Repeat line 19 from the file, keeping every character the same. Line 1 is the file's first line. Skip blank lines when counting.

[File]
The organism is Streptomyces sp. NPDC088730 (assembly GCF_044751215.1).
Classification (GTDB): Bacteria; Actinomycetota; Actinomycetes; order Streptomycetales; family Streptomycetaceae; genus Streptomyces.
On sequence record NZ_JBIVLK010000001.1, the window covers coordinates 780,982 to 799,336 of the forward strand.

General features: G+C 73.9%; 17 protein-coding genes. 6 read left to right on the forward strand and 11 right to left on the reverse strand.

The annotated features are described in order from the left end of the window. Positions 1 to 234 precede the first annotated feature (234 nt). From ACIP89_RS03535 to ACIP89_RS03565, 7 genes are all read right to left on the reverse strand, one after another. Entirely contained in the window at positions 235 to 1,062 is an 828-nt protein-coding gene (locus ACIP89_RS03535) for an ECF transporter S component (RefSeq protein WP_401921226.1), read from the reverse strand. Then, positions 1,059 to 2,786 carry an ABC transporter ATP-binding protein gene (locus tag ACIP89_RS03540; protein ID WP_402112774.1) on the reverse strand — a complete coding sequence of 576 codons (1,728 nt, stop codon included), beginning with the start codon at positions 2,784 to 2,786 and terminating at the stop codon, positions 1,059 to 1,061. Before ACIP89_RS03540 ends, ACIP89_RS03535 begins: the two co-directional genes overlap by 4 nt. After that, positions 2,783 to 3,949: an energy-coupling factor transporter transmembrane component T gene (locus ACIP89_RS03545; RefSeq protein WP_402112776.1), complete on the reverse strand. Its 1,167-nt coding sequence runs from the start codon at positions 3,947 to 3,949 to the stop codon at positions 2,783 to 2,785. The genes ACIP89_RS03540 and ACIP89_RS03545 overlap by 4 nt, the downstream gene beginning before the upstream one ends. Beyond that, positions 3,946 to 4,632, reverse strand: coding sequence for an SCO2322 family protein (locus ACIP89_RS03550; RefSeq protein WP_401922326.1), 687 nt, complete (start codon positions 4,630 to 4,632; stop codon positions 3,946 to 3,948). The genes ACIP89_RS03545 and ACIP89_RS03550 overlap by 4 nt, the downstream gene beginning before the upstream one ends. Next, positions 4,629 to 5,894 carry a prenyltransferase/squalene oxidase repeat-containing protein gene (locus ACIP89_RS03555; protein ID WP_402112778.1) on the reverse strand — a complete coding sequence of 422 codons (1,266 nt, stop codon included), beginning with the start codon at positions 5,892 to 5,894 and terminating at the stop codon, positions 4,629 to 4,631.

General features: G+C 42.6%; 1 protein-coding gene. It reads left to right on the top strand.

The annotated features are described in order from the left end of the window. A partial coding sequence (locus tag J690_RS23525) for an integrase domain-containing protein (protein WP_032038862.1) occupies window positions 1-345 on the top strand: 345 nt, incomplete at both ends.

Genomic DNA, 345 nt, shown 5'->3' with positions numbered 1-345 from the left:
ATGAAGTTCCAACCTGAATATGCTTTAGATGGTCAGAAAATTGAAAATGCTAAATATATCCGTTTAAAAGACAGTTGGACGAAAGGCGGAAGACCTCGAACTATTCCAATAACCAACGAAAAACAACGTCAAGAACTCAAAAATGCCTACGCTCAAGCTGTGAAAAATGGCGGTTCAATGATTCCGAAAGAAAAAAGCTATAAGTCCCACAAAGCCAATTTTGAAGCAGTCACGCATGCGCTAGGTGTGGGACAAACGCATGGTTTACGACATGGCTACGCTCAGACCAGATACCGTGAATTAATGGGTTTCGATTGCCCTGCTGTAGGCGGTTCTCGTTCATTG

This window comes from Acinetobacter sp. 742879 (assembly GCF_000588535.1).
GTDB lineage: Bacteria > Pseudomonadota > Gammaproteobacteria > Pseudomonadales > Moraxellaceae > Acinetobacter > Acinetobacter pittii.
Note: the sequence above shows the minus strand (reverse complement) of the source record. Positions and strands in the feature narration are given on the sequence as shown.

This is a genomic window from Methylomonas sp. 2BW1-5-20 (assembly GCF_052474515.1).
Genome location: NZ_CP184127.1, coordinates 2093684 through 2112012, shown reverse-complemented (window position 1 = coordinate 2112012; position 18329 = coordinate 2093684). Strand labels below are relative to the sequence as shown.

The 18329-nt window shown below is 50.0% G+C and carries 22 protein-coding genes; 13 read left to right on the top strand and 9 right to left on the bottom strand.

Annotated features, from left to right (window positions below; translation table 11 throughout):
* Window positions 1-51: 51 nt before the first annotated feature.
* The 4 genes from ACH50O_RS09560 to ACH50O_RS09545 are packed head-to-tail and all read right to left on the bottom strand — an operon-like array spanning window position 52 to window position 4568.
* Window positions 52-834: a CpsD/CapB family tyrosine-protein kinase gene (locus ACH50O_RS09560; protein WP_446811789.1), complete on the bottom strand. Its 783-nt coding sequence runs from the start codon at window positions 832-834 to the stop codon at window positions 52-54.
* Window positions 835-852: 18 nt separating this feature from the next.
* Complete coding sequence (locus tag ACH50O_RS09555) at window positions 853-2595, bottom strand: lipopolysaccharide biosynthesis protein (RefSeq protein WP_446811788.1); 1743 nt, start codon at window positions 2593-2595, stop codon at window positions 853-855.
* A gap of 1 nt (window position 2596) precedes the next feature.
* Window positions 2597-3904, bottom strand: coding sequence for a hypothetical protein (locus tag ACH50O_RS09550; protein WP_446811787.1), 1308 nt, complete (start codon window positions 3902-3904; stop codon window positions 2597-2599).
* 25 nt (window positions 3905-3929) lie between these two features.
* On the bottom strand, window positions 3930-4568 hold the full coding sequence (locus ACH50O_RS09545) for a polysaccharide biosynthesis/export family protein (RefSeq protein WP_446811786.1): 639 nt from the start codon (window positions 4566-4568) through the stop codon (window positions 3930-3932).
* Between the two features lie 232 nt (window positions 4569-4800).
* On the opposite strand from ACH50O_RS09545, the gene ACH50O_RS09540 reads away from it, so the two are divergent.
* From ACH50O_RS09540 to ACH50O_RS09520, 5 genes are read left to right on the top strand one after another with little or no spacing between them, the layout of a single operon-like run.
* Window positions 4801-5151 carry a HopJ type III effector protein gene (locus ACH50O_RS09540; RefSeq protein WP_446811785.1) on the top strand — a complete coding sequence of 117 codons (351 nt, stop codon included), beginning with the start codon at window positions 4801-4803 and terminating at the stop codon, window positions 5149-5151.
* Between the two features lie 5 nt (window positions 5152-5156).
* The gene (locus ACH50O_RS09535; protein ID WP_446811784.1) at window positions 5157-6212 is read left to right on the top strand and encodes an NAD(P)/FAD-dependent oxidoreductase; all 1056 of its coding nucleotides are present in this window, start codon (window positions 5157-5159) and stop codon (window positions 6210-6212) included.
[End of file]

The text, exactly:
* Window positions 52-834: a CpsD/CapB family tyrosine-protein kinase gene (locus ACH50O_RS09560; protein WP_446811789.1), complete on the bottom strand. Its 783-nt coding sequence runs from the start codon at window positions 832-834 to the stop codon at window positions 52-54.